THE Cebu City Tourism Commission (CCTC) is working with business owners in the mountain areas to develop programs aimed at sustaining tourism flow in upland destinations.
This, after businesses along the 33-kilometer Transcentral Highway (TCH), which connects Cebu City to Balamban town, observed declining foot traffic post-Covid-19-pandemic.
“The challenge businesses are facing now in TCH is that malls have opened again and that people are now back in malls,” said Edwin Ortiz, one of the CCTC commissioners.
Ortiz owns the 4.5-hectare Evo Nature Camp located in Barangay Ga-as, Balamban.
“Evo Nature Camp is okay, but it was doing better during the pandemic. We are fortunate because compared to restaurants we have places to stay in. Glamping or glamorous camping is doing pretty well. It’s the walk-ins that suffered a bit similar to other locators,” he said.
Along the TCH route, there are restaurants overlooking Cebu City, vegetable and flower gardens, vacation houses, as well as mountain resorts, among others. The long mountain stretch became popular during the pandemic, as individuals sought open spaces for dining and relaxation. It became the breathing space for city dwellers during that challenging period.
To prevent businesses from further losing revenues due to low customer traffic, Ortiz, who is tasked to oversee the Hilly Land Group, said they are crafting programs to restore and sustain the vibrancy in the area. However, its success relies on the support of stakeholders involved.
“The first order of the day of the new captain in Barangay Ga-as, who happens to be the owner of Buwakan ni Alejandra, is to work together and come up with one product to promote TCH. We are thinking of doing a main activity, similar to Sinulog, where everyone could participate,” he said.
Ortiz, together with some business owners, went to Baguio City to check the Panagbenga Festival, an annual flower festival celebrated every February, to assess the feasibility of organizing a similar event in TCH, given that the livelihood in the area is flower cultivation.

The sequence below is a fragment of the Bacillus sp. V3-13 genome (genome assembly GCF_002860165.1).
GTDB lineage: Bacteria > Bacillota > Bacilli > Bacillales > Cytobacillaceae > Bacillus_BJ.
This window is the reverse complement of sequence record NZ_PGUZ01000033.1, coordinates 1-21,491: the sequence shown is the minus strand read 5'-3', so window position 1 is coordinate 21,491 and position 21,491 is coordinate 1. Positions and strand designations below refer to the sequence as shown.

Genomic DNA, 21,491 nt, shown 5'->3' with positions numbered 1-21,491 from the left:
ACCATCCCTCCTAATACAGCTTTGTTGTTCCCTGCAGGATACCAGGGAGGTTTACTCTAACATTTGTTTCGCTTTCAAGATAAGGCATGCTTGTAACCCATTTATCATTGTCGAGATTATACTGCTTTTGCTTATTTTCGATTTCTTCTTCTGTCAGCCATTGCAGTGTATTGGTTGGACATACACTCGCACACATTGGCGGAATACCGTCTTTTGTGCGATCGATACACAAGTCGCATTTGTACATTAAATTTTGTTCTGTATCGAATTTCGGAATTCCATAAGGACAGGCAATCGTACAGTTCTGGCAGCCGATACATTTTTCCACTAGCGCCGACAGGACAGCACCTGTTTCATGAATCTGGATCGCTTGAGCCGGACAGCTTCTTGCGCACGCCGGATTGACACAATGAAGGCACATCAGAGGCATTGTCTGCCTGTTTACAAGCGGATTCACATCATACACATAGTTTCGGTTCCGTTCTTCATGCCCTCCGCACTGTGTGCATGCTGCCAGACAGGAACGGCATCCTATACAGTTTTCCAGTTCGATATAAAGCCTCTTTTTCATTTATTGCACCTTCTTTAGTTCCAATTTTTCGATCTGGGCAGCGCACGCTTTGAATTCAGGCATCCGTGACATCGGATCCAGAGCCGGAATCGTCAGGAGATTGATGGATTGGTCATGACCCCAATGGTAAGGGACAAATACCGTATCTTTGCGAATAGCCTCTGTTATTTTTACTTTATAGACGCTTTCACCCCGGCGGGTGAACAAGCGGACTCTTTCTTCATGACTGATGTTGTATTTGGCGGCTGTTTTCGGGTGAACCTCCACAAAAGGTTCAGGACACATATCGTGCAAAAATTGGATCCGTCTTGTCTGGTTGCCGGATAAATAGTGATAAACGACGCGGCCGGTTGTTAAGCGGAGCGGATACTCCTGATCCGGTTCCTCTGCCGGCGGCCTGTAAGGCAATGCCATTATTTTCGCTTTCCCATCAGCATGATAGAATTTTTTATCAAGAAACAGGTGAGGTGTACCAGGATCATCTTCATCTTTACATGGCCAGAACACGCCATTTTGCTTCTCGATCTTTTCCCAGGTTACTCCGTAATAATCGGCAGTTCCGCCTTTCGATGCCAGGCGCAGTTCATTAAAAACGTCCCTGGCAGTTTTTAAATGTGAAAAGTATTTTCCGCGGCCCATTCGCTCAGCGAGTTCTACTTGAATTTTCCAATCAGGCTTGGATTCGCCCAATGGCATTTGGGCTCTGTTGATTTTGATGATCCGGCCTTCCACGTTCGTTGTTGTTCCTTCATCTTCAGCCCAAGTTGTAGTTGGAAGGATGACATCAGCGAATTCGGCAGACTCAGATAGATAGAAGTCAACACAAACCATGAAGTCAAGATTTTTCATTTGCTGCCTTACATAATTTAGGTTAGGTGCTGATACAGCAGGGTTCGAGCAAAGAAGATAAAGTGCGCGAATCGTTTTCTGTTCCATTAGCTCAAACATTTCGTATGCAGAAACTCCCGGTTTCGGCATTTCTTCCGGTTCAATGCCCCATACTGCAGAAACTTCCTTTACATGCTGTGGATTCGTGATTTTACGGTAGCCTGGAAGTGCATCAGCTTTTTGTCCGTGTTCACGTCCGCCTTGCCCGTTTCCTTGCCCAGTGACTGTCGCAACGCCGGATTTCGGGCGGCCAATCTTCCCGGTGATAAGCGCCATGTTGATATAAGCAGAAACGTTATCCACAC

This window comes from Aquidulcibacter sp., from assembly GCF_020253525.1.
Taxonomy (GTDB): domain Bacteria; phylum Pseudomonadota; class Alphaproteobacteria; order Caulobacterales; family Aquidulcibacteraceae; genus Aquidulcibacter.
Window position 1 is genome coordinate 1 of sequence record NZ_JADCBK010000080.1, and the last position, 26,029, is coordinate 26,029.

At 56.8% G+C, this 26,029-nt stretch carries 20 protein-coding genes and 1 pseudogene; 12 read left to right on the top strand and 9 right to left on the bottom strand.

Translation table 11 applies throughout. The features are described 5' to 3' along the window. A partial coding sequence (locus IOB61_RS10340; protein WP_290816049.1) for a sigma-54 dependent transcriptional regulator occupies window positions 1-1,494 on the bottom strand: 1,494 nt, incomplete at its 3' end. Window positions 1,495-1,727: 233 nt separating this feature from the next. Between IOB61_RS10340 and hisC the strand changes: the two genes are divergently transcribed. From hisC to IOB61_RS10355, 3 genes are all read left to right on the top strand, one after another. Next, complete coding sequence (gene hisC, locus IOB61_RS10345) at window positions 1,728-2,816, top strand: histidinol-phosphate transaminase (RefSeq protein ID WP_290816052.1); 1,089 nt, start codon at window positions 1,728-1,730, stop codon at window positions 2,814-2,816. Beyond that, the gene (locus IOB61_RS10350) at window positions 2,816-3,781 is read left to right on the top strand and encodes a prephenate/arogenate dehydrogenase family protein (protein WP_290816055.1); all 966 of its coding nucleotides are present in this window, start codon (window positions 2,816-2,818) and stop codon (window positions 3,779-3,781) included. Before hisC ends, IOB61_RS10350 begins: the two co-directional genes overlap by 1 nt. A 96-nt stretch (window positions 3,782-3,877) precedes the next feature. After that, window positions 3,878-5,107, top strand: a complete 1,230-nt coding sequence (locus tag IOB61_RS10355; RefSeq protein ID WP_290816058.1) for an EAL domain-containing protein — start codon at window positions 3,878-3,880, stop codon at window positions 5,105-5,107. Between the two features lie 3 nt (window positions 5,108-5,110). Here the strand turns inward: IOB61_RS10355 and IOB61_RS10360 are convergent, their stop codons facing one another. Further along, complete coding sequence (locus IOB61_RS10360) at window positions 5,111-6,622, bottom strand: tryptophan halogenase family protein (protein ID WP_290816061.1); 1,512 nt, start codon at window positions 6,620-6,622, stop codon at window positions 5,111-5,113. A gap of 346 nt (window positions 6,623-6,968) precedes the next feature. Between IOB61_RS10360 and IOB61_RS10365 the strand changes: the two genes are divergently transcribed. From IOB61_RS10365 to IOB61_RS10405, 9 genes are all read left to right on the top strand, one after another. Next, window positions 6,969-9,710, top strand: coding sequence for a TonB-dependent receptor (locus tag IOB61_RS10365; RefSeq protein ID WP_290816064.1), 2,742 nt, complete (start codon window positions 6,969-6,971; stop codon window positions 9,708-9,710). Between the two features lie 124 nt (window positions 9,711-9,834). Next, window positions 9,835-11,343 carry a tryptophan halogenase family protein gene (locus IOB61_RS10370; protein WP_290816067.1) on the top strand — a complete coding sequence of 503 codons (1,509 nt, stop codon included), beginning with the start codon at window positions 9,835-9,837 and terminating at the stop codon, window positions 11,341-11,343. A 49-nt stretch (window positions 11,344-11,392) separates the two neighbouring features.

In 2021, the Department of Tourism (DOT) 7 and the Department of Environment and Natural Resources (DENR) 7 were working proactively alongside the local government units (LGUs) of Cebu City and Balamban to sustain the growth in businesses and promote tourism culture along the TCH.
In 2020, CCTC chairperson Jocelyn Pesquera pledged to put the spotlight on Cebu’s flower farms and mountain resorts to encourage local tourists to re-explore Cebu’s highlands.
Pesquera said 10 barangays have participated in the program dubbed Highland Blooms and Eco-Tourism. These are Barangays Tagbao, Sinsin, Tabunan, Sudlon 1, Sudlon 2, Babag, Buhisan, Bonbon, Budlaan and Adlaon.
This tourism program flaunts the city’s natural sites like falls, caves, pocket forests, eco and flower farms, as well as the various establishments in the mountain barangays.
In a previous interview, DOT 7 Director Shahlimar Tamano said the TCH is becoming a sought-after tourism attraction frequented by leisure guests —bikers, riders, and families.
“We’ve never seen this huge traffic both in business and people than now in TCH. So we, in the DOT, DENR and the two local government units of Cebu City and Balamban, thought of keeping an eye on this rising destination to protect and preserve it,” he said.
Tamano said they have been meeting with the LGU officials to discuss matters concerning the possible “challenges” the destination and its stakeholders might encounter moving forward, particularly in the areas of proper waste disposal, tourism culture, traffic and safety, among others.
“TCH as a destination is making good. Café and restaurant owners are seeing an income increase of 100 percent to 200 percent since the pandemic started. TCH’s scenic views are making Cebuanos endure the one-hour travel from Cebu City almost every day,” said Tamano.